Tuesday, March 10, 2009

Dorks in Snow Pants for Israel

"Israeli Apartheid Week" 2009

Monday, March 2nd: Part 1
Ryerson University
Wait... I was the only one wearing snow pants? You're sure about that?

It was extremely cold: the City of Toronto had already declared a cold weather alert and we were close to a cold weather warning by the time I left my warm, cozy home.

At such low temperatures, the battery on my video camera drains quickly, so it spent most of the evening tucked between the layers of my short-sleeved t-shirt, long-sleeved t-shirt, sweatshirt and coat. (Thus adding to the lumpiness of my frumpiness.)

I deftly avoided what they used to call a "power-out situation" on the subway line by hopping onto a streetcar for the last leg of my trek. (Yeah, okay, dames in snow pants don't hop, they squeak, squeak, squeak along. It was more like a hop, squeak and a jump onto the streetcar, with a squoosh of air leaving the snow pants as I sat down.)

Once downtown, I was gladdened by the sight of several Israeli flags held aloft by the pro-Israel crowd outside Ryerson University. I picked up a flag and stood in solidarity with them.

My friend arrived and we entered the lobby, grateful for its warmth, and stood patiently in line: me first, then some Jewish friends. As we reached the front of the line, the male, Muslim bouncers closed the doors and announced that the room was full. We had lined up late, so I knew there was a chance we might not get in.

I stood there, first in line, with my Jewish friends behind me, and waited, convinced I would be the next person to enter the lecture hall. I was baffled, then disgruntled, as the bouncers started to pick various people from behind us in the line-up and let them into the auditorium. When my petite, middle-aged, female friend moved to follow some of them into the room, one of the bouncers physically blocked her upper body with his arms and pushed her away. I protested, so he apologized and backed off.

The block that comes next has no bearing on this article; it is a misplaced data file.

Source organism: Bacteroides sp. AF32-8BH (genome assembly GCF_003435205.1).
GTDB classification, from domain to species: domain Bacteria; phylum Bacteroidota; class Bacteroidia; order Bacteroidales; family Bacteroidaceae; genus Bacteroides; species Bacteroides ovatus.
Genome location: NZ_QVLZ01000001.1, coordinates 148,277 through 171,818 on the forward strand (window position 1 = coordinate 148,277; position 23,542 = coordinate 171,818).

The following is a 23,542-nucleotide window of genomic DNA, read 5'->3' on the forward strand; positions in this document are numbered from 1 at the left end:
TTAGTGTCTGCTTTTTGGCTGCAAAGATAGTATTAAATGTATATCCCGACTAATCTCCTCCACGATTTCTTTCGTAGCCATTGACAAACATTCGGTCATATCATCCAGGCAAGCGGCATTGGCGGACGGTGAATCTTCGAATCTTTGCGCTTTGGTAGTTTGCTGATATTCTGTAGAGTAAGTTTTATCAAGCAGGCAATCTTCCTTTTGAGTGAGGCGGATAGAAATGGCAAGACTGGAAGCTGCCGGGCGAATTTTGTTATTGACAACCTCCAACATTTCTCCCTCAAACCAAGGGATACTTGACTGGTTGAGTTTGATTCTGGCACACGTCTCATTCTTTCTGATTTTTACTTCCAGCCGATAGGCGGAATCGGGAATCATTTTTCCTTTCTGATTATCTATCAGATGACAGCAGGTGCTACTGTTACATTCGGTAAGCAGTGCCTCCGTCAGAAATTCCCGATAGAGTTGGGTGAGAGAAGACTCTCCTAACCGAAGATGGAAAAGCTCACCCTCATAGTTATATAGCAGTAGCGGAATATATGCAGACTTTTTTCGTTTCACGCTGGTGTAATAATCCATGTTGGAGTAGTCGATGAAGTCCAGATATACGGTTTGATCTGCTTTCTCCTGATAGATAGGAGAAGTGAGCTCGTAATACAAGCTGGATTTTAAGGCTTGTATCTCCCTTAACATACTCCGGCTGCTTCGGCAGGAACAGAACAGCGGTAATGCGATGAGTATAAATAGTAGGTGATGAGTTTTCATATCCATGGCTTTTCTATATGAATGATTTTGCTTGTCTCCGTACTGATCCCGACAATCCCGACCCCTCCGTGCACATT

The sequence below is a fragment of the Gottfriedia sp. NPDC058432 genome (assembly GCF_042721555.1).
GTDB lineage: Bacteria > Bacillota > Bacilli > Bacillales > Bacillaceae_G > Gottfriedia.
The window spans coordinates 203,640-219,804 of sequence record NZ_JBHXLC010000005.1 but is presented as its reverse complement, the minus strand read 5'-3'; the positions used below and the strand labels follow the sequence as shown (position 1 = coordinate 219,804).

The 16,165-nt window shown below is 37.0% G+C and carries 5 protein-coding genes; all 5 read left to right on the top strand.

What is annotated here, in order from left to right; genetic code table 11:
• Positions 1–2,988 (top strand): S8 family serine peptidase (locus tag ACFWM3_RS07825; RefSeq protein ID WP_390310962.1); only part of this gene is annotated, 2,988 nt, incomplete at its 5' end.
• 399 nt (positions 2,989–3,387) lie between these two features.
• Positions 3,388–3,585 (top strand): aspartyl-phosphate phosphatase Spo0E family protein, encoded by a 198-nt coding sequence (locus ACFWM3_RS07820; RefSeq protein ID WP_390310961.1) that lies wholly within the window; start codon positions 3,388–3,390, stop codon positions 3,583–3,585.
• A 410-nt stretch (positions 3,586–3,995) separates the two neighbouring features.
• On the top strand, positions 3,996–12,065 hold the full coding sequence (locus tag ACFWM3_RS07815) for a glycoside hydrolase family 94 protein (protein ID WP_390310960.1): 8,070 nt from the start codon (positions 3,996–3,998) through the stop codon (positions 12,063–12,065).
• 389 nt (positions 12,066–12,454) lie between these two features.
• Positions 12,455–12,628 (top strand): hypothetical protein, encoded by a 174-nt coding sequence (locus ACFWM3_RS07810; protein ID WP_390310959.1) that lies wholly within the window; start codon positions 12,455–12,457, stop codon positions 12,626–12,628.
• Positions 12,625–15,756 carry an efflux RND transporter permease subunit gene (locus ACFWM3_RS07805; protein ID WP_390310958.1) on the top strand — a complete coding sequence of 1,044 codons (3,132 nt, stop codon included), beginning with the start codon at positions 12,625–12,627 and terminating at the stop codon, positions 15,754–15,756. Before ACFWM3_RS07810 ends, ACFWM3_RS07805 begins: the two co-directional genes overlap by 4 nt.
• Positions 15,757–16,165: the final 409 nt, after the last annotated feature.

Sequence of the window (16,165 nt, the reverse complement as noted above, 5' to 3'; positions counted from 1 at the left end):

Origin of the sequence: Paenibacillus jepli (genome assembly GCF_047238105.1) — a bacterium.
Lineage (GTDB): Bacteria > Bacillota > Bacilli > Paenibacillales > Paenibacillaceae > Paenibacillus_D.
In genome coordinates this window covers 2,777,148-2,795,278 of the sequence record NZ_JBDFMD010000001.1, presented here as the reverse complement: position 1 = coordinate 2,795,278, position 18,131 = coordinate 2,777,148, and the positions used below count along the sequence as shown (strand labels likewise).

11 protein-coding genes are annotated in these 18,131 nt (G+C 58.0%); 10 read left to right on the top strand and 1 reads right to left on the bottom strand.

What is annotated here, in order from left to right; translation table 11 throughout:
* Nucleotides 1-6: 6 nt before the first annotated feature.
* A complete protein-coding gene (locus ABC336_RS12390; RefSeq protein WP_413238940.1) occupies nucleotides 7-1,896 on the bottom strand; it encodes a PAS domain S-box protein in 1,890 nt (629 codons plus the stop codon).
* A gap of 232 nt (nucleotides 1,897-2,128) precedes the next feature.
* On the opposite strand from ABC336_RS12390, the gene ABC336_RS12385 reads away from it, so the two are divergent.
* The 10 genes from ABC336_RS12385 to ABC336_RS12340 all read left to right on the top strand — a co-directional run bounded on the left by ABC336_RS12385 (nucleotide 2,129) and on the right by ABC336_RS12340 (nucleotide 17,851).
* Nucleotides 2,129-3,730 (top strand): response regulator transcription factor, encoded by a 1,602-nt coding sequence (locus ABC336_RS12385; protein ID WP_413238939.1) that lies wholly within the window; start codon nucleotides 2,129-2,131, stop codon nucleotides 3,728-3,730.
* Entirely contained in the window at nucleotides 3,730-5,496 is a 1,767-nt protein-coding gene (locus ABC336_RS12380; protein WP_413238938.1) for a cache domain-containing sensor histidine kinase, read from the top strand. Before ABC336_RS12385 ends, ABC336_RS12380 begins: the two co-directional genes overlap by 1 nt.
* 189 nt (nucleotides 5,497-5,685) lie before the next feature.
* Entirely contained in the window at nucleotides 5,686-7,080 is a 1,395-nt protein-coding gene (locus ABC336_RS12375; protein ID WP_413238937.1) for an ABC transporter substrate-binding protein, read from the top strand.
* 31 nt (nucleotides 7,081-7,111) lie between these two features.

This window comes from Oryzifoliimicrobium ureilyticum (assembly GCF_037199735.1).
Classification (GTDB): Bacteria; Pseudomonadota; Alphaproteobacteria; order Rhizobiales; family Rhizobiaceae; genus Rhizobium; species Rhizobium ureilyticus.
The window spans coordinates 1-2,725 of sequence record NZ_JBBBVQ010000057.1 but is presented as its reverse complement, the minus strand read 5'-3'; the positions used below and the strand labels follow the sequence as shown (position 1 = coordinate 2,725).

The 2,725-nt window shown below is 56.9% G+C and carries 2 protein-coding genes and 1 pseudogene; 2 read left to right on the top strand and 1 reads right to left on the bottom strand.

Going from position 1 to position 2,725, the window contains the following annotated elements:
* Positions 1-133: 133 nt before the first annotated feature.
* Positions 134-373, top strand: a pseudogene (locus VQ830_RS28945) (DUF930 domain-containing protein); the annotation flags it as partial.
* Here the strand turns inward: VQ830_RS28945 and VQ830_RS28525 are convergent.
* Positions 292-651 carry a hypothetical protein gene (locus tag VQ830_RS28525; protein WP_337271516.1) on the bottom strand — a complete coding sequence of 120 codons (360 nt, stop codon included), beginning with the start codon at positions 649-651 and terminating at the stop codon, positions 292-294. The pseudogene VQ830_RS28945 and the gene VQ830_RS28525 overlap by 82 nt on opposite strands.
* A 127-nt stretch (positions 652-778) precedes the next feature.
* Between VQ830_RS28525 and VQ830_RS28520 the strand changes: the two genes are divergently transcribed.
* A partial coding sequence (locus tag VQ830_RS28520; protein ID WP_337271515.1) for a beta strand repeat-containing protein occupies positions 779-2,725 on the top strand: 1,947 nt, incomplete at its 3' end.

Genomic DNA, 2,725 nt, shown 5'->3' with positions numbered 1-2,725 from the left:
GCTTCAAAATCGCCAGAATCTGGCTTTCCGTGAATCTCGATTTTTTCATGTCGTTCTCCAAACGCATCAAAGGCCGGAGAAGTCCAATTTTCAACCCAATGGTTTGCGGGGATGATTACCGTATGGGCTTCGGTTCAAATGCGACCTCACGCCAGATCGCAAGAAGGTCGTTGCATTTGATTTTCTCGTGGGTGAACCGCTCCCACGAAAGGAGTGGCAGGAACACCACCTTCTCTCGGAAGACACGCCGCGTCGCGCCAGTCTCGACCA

The people around me noticed what was happening and we started to grumble. Ignoring our complaints of "Apartheid Toronto!", the security guards let in about a dozen people from here and there in the crowd behind us.

One bouncer said, "They're organizers. It wouldn't be fair for them not to see it."

I didn't believe him because the people he let in were not dressed in any particular way (except their keffiyehs) and were not wearing badges; most did not approach him at the door but instead stood silently in line.

Remember the scene in Zoolander when Derek greets celebrities at a nightclub? "Hey, Paris." It was like that, only the celebrities were the ones wearing hijabs or keffiyehs and they all had the same name. "Hey, pro-Palestinian!" Same difference.

More smug bouncers arrived at the auditorium doors as if they'd received a warning on their headsets: "Grumbling alert! Quick, send reinforcements!"

They weren't interested in the unfairness of it all. Social Justice is a one-way street in Palestine.

They announced that we had to move several feet to the left to clear the doors. Well, that made sense in terms of fire safety, but I didn't want to lose my place at the head of the line. I wound up third in the new line-up but it didn't matter: first or third, I wasn't getting in. After 10-15 minutes, we gave up and dispersed.

Higher Learning Lesson #1: Get there early so the bouncers have no excuse for keeping you out. Once the lecture starts and the doors close, they will only let in obvious Muslims, known allies and keffiyeh-wearers.

Islamic Security Apartheid!

To be continued...